I’ve blogged before about my Judy Blume diary, an item so coveted by eleven-year-olds that my first entry in it is devoted to the envy and consternation likely to ensue among my friends as a result of its acquisition. I pulled it out of storage the other day in response to Wordgirl’s post about Mortified, a "live-comedy reality-theater event" involving people transforming their pre-teen diaries into seven-minute stand-up comedy routines. The show is designed to help participants achieve "personal redemption through public humiliation."
The idea has a certain gruesome appeal.
I was relieved to discover from Wordgirl’s post that I was not the only fourth-grader obsessed primarily with becoming famous. Did anyone else read the novel Fourth-Grade Celebrity? I studied it carefully, and developed a plan to achieve celebrity status, primarily by (1) chewing gum in class (and getting caught by the teacher), (2) placing a stuffed animal strategically on my desk (because everyone knows that excessive attachment to stuffed animals is the key to popularity), and (3) putting a comb in my back pocket at the rollerskating arena. Needless to say, it quickly became apparent that my desire for celebrity would have to be fulfilled through fame rather than through elementary-school popularity.
Competition was my very life-blood in those days: on the opening page of my Judy Blume diary, under likes and dislikes, I listed the following:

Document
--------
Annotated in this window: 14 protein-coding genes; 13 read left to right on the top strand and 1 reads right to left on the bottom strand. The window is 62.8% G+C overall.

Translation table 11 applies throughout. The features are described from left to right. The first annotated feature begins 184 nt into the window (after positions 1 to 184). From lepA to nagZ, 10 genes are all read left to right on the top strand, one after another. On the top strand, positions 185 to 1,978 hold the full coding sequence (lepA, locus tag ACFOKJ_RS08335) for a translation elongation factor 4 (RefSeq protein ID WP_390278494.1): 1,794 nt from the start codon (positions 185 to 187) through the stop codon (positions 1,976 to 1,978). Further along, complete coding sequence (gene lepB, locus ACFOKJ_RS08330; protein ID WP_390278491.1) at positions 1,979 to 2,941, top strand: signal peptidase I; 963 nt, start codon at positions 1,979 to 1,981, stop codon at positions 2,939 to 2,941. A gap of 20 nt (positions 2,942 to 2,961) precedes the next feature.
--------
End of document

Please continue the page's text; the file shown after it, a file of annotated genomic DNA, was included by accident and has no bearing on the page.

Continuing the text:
I like: Macaroni and Cheese, Chocolate, Writing Compositions, Winning
I hate: Jason Smith’s show-offiness, spinach, having BFF beat me
(Note the double standard: my entire life, as far as this diary is concerned, is devoted to showing off, but the same luxury is decidedly not extended to the hapless Jason Smith.)
Let us take a look into the leaves of this old record of my childhood hopes and dreams, shall we? On April 21, the Judy Blume quote of the day was taken from It’s Not the End of the World: "I do pretty good in school. [pretty GOOD??] I am supposed to be mature, well adjusted and eager to learn. I saw this written on my permanent record card one day in the fall. Sometimes I don’t feel mature, well adjusted and eager to learn." My attitude towards learning, by contrast, is as follows: "Tomorrow I have to do my Oral Presentation on San Francisco and all I have is one crummy soap compared to filmstrips, clothing, money, records, pottery, eggs, food. Mom and Dad say I have enough and don’t worry because Andrea didn’t have anything but she got 26/40 and if I’m going to get Academic plaque I can’t afford to have that on my record. Our kitten has its eyes open and I want to call it Kippy."
Observation #1: The other kids had brought in "eggs" for their Interesting City presentations. How was I supposed to compete with that?
Observation #2: Does anyone know of a good dentist who can remove Academic plaque?
A few more tidbits:
April 25: I am going to start a club Laura Carolyn, Crystal and I will be in it not Andrea because she thinks talking about you-know-whats and having your period is stupid. She would want to play barbies or something. Laura has such a strong will she probably will refuse to be in our club unless she can be president.